Japan’s economy shrank at an annualised pace of 1.6 percent in April-June, according to figures released today.

Exports slumped and consumers cut back spending, fuelling concerns that the Japanese economy is at a standstill and heightening pressure on policy-makers to stimulate the economy further.

Prime Minister Shinzō Abe has implemented his own economic policy since gaining power in December 2012, so called ‘Abenomics’. His policy has been based on the “three arrows” of fiscal stimulus, monetary easing and structural reforms, but recent figures show further stimulation may be needed.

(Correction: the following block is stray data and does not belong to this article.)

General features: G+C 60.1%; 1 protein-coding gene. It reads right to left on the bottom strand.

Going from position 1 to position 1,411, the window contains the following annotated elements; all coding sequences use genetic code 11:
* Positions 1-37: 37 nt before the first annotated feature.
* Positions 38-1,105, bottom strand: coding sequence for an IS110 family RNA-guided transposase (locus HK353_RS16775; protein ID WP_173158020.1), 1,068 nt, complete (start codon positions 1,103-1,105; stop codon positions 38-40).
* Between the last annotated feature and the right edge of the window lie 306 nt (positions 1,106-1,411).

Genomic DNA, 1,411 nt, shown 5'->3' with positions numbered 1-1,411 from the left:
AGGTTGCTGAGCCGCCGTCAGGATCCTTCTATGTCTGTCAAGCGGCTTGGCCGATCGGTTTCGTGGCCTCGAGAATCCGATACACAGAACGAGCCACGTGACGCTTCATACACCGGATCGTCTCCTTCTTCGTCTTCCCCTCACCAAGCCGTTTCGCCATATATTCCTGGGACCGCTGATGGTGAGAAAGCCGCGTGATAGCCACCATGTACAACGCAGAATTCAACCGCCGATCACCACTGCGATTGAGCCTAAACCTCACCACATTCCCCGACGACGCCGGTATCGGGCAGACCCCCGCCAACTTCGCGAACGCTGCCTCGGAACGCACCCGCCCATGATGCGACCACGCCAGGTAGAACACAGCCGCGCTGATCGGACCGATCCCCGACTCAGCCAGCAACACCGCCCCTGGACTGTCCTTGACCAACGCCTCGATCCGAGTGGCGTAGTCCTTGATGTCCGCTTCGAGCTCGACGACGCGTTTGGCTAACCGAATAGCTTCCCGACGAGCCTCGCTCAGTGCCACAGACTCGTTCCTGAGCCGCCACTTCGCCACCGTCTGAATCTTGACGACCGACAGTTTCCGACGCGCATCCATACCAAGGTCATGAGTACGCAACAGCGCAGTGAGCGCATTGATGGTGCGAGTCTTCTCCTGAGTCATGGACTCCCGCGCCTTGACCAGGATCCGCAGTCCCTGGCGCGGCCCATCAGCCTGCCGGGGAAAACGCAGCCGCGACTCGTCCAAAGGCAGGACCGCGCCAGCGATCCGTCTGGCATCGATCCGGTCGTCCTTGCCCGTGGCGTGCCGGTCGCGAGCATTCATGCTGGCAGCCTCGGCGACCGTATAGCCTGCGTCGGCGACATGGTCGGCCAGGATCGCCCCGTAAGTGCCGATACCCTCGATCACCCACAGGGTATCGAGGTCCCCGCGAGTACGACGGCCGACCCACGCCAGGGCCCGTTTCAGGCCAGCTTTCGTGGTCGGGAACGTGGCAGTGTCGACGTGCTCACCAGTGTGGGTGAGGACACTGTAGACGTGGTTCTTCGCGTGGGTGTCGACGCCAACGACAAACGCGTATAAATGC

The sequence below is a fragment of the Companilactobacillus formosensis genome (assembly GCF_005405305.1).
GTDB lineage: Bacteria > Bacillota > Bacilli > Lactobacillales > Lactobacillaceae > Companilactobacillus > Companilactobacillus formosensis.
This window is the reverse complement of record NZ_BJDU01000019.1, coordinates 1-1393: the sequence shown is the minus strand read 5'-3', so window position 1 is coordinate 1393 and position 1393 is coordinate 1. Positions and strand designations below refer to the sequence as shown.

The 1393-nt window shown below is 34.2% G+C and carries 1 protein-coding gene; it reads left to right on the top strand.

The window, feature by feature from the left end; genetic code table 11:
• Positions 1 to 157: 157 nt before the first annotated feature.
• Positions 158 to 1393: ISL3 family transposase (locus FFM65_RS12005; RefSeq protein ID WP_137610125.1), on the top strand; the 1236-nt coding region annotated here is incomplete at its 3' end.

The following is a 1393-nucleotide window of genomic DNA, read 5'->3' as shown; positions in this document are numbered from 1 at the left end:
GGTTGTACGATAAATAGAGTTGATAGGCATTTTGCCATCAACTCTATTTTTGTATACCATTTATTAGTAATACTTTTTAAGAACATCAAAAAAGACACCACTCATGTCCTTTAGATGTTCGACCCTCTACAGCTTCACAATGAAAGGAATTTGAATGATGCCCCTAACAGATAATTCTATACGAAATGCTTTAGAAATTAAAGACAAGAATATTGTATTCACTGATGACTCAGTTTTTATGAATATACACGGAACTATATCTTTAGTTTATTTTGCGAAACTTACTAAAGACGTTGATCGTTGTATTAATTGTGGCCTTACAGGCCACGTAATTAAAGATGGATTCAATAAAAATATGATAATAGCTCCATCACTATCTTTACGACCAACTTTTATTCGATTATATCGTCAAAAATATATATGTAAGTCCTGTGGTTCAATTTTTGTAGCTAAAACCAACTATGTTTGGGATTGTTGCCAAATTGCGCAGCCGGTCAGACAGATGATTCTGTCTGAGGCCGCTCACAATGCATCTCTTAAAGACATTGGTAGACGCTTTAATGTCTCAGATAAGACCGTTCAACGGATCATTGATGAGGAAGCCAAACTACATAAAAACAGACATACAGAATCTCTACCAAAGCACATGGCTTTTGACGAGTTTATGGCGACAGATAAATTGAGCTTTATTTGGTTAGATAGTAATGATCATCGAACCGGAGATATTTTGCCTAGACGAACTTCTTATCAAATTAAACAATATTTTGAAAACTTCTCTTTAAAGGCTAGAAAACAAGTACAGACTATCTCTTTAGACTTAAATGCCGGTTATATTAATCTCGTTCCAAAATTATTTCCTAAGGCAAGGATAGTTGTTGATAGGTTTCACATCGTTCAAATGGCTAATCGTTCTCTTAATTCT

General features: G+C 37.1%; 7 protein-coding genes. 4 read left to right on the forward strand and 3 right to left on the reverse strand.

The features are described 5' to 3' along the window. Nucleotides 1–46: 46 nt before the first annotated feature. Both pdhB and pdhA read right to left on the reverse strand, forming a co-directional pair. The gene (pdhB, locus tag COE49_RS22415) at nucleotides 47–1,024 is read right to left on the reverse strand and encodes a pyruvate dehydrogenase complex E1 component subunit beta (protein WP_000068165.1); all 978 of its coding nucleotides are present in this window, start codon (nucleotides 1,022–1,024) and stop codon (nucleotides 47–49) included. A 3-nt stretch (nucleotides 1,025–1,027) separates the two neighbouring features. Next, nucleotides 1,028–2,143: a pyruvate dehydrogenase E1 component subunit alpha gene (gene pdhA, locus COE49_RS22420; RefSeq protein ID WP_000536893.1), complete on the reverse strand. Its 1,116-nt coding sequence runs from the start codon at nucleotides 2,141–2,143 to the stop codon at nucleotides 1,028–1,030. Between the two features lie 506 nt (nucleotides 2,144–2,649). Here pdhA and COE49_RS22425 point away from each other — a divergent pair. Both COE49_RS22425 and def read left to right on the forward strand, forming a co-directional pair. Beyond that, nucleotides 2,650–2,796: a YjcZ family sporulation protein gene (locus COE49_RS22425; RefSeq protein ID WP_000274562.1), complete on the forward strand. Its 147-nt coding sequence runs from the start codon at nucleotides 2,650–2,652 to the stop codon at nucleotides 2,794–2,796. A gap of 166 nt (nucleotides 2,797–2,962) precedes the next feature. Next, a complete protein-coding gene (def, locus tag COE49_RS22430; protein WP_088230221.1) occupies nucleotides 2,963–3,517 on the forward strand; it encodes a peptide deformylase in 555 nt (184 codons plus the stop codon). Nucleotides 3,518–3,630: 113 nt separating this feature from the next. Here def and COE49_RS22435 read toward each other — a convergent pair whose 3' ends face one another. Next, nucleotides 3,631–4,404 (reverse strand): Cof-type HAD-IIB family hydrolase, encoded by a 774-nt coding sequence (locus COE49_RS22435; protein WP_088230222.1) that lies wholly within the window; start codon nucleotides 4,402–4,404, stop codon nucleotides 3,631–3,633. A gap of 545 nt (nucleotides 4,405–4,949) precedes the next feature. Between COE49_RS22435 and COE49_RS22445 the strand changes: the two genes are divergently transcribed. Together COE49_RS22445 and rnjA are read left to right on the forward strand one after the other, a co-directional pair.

Private consumption fell for the first time since June last year by 0.8 percent, down from the previous quarter. Overseas demand knowcked 0.3 percentage points off growth as exports to Asia and the US dropped. The Japanese economy has had a difficult year; in the last quarter of 2014, GDP contracted at an annual rate of 6.8 percent in the second quarter of 2014 – the worst since the earthquake and tsunami disaster hit Japan.

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